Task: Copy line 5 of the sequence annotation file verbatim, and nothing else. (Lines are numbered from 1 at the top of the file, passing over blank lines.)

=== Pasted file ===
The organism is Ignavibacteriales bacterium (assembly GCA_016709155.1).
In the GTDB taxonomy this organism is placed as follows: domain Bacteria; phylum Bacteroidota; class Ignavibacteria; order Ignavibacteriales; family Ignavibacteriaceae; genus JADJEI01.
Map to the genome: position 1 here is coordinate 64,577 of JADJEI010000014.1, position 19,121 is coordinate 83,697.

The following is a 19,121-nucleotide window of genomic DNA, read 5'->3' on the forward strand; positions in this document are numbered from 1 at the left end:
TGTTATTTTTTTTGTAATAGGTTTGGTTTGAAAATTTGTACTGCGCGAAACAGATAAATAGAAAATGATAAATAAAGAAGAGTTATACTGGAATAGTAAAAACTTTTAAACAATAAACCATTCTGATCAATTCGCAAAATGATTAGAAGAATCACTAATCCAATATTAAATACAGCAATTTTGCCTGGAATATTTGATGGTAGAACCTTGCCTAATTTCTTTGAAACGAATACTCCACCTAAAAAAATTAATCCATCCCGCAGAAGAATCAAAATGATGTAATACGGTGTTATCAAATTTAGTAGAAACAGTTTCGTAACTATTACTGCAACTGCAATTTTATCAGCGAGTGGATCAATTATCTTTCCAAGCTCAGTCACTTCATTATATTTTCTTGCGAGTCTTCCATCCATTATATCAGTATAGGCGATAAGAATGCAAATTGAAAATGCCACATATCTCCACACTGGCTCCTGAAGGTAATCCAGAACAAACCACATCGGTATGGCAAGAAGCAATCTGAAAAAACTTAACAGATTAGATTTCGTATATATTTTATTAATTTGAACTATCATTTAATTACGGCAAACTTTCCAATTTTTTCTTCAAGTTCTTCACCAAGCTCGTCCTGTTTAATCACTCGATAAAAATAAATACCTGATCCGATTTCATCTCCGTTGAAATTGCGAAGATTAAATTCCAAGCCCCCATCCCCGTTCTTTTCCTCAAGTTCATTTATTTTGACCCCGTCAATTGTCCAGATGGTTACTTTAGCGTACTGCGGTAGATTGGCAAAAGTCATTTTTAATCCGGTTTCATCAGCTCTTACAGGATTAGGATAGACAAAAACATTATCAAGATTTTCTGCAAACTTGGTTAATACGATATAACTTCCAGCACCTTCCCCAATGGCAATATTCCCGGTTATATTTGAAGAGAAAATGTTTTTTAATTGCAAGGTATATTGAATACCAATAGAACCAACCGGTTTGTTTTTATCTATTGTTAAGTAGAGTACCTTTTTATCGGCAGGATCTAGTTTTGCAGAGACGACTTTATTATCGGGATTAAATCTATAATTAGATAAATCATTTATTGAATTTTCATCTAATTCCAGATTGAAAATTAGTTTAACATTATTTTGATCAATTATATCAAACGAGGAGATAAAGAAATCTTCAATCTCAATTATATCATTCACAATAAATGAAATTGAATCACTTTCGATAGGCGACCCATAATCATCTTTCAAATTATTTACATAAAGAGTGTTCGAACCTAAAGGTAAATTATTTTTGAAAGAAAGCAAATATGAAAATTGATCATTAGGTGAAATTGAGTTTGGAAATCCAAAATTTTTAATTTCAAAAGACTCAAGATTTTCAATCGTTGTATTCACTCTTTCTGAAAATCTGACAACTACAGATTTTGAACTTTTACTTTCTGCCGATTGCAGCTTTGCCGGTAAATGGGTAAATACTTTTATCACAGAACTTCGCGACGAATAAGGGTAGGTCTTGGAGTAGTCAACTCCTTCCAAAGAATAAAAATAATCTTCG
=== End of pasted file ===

TGTTATTTTTTTTGTAATAGGTTTGGTTTGAAAATTTGTACTGCGCGAAACAGATAAATAGAAAATGATAAATAAAGAAGAGTTATACTGGAATAGTAAAAACTTTTAAACAATAAACCATTCTGATCAATTCGCAAAATGATTAGAAGAATCACTAATCCAATATTAAATACAGCAATTTTGCCTGGAATATTTGATGGTAGAACCTTGCCTAATTTCTTTGAAACGAATACTCCACCTAAAAAAATTAATCCATCCCGCAGAAGAATCAAAATGATGTAATACGGTGTTATCAAATTTAGTAGAAACAGTTTCGTAACTATTACTGCAACTGCAATTTTATCAGCGAGTGGATCAATTATCTTTCCAAGCTCAGTCACTTCATTATATTTTCTTGCGAGTCTTCCATCCATTATATCAGTATAGGCGATAAGAATGCAAATTGAAAATGCCACATATCTCCACACTGGCTCCTGAAGGTAATCCAGAACAAACCACATCGGTATGGCAAGAAGCAATCTGAAAAAACTTAACAGATTAGATTTCGTATATATTTTATTAATTTGAACTATCATTTAATTACGGCAAACTTTCCAATTTTTTCTTCAAGTTCTTCACCAAGCTCGTCCTGTTTAATCACTCGATAAAAATAAATACCTGATCCGATTTCATCTCCGTTGAAATTGCGAAGATTAAATTCCAAGCCCCCATCCCCGTTCTTTTCCTCAAGTTCATTTATTTTGACCCCGTCAATTGTCCAGATGGTTACTTTAGCGTACTGCGGTAGATTGGCAAAAGTCATTTTTAATCCGGTTTCATCAGCTCTTACAGGATTAGGATAGACAAAAACATTATCAAGATTTTCTGCAAACTTGGTTAATACGATATAACTTCCAGCACCTTCCCCAATGGCAATATTCCCGGTTATATTTGAAGAGAAAATGTTTTTTAATTGCAAGGTATATTGAATACCAATAGAACCAACCGGTTTGTTTTTATCTATTGTTAAGTAGAGTACCTTTTTATCGGCAGGATCTAGTTTTGCAGAGACGACTTTATTATCGGGATTAAATCTATAATTAGATAAATCATTTATTGAATTTTCATCTAATTCCAGATTGAAAATTAGTTTAACATTATTTTGATCAATTATATCAAACGAGGAGATAAAGAAATCTTCAATCTCAATTATATCATTCACAATAAATGAAATTGAATCACTTTCGATAGGCGACCCATAATCATCTTTCAAATTATTTACATAAAGAGTGTTCGAACCTAAAGGTAAATTATTTTTGAAAGAAAGCAAATATGAAAATTGATCATTAGGTGAAATTGAGTTTGGAAATCCAAAATTTTTAATTTCAAAAGACTCAAGATTTTCAATCGTTGTATTCACTCTTTCTGAAAATCTGACAACTACAGATTTTGAACTTTTACTTTCTGCCGATTGCAGCTTTGCCGGTAAATGGGTAAATACTTTTATCACAGAACTTCGCGACGAATAAGGGTAGGTCTTGGAGTAGTCAACTCCTTCCAAAGAATAAAAATAATCTTCG